NEW YORK (August 18) — A compromise to settle the uproar surrounding plans to locate an Islamic mosque within two blocks of Ground Zero appears to be in the works.
Rather than following quaint concepts like freedom of religion and assembly, a plan has emerged to let the will of the people — or at least those people who feel compelled to speak on the subject — decide where the community center will be built.
The Nielsen Company has compiled data from the hundreds of interviews done with pundits, politicians, bloggers and blowhards. Some have called for the proposed mosque to be moved an additional three to four blocks farther away. Others have said several miles uptown in Manhattan would represent a more sensitive approach. For still others, putting a gathering place for New York Muslims in Mecca would be too close.
“We took all the distances that have been suggested so far and converted them into miles, and then came up with an average,” said Karen Miller, Nielsen vice president for research. “We’ve given planners a map with a circle showing all possible locations at 78.4 miles from Ground Zero that represented the consensus.”
“Since our founding fathers somehow neglected to address local zoning ordinances in their writing of the Constitution, this may well represent the best course,” said New York Mayor Michael Bloomberg.
The circle begins straight north of the city in Poughkeepsie, heads southwest through the Delaware State Forest and into Pennsylvania, passes into central New Jersey between Trenton and Philadelphia, then encompasses large swathes of the Atlantic Ocean before skirting the Hamptons on Long Island and returning to the mainland in Connecticut.
“There are several good options in there,” said New York City zoning chief Albert Newby. “Particularly attractive at first glance is the Sesame Place theme park in Pennsylvania, the abandoned Borscht Belt hotels in the Catskills, and several offshore drilling platforms virtually within walking distance of the Jersey shore. My sentimental favorite would be the first choice, as I think Elmo would make a great assistant imam.”
Constitutional scholars aren’t sure such a plan would be in keeping with what framers felt were fundamental rights that couldn’t be taken from citizens by popular will.
“But, what the hell,” said Professor Ryan Lehman of the Yale Law School. “Most people now recognize the Constitution as a living, breathing document. So why not let opinion polls and referenda, used with the law of averages, decide more of the pressing controversies of the day.”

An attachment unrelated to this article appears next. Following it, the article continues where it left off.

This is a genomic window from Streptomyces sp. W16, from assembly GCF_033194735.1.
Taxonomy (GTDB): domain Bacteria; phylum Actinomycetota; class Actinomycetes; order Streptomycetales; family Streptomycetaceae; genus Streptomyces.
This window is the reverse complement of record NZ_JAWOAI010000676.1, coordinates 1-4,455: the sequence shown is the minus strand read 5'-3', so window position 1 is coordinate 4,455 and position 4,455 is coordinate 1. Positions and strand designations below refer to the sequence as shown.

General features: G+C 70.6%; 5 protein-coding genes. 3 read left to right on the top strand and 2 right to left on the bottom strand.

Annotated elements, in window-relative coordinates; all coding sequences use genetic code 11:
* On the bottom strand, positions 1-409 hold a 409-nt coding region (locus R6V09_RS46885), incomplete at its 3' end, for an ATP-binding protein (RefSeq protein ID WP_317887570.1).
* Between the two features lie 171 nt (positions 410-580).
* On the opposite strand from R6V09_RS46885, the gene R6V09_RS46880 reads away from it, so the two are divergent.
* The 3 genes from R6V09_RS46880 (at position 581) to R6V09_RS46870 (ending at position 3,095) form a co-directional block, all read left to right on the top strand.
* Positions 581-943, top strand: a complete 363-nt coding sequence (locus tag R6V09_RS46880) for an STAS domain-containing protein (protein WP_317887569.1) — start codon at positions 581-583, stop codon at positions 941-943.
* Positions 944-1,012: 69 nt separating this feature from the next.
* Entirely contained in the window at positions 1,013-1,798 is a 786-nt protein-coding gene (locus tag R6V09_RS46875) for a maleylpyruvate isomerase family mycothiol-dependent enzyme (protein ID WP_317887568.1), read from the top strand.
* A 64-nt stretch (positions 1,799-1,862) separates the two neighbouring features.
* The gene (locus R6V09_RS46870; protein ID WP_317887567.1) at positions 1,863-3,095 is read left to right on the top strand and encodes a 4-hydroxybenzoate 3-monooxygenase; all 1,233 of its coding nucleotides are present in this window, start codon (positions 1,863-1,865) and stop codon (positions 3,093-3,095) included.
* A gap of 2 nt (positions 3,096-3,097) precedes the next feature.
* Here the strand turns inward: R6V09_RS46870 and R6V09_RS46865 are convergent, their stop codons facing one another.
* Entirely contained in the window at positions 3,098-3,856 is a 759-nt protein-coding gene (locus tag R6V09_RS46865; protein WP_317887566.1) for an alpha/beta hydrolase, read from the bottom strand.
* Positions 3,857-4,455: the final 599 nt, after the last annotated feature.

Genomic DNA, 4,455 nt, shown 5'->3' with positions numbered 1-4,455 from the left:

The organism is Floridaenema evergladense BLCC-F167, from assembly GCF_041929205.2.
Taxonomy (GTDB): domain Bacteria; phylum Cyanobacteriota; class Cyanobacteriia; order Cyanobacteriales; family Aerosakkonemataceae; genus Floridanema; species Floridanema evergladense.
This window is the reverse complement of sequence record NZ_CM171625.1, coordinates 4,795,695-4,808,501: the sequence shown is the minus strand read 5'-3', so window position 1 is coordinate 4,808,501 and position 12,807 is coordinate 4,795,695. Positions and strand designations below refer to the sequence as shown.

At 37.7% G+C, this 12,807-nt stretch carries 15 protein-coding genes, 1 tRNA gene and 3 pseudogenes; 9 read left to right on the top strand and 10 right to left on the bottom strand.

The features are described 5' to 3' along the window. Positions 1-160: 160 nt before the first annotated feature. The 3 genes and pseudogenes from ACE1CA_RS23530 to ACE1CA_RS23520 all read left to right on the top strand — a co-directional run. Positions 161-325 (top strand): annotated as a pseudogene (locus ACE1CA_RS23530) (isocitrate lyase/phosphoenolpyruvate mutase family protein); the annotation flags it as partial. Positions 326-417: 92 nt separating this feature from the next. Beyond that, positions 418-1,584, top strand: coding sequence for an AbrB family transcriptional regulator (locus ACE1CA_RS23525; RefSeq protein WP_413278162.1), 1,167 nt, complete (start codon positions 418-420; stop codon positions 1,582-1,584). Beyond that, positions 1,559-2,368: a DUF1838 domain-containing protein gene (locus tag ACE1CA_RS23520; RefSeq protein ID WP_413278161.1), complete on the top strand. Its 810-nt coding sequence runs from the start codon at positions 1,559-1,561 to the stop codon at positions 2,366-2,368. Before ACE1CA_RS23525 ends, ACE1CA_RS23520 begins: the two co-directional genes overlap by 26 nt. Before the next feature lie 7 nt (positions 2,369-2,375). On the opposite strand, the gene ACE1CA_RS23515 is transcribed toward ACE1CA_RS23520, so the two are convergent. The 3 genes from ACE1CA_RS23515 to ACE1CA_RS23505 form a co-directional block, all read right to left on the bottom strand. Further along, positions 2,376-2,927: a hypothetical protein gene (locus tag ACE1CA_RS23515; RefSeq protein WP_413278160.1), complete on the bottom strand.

One issue that could be impacted by this new philosophy is the subject of gay marriage in California. Though voters narrowly opposed the concept in a 2008 vote, a federal court has recently ruled the marriages could go forward, since they fell under the equal protection clause of the Constitution. So what to do when the will of the people and the law of the land conflict? Compromise.
“I’m proposing a plan that would allow gay marriages to take place, but with certain stipulations that might satisfy the opposition,” said California attorney general Jerry Brown. “Gays and lesbians would be considered legally married, but at the ceremony they’d have to say ‘I would’ rather than ‘I do.’ They’d have to apply Saran wrap to their faces before exchanging the post-ceremony kiss. And instead of being called something like ‘Mr. and Mr.’, they’d be known as ‘Homo and Homo.'”
A similar compromise could be applied to the debate over illegal immigration and whether or not the 14th Amendment allowing children born in the U.S. to become citizens should be struck down.
“How about this?” asked Phoenix mayor Phil Gordon. “Local police are required to ask for citizenship papers at traffic stops. If drivers don’t have them, they’re taken into custody, but the men and women are put into the same jail cell. If nature takes its course and they start producing babies, then the children become temporary citizens of the jail. The parents are deported but the kids are kept around to make coffee for the jailers, run errands and do light housekeeping. Basically, they become mascots of the prison, like the stray kitten you might be feeding in the parking lot. When they turn 18, they become full U.S. citizens.”
“That’s the craziest thing I’ve ever heard,” said immigration rights attorney William Cash.
“So crazy that it just might work,” countered Arizona Gov. Jan Brewer.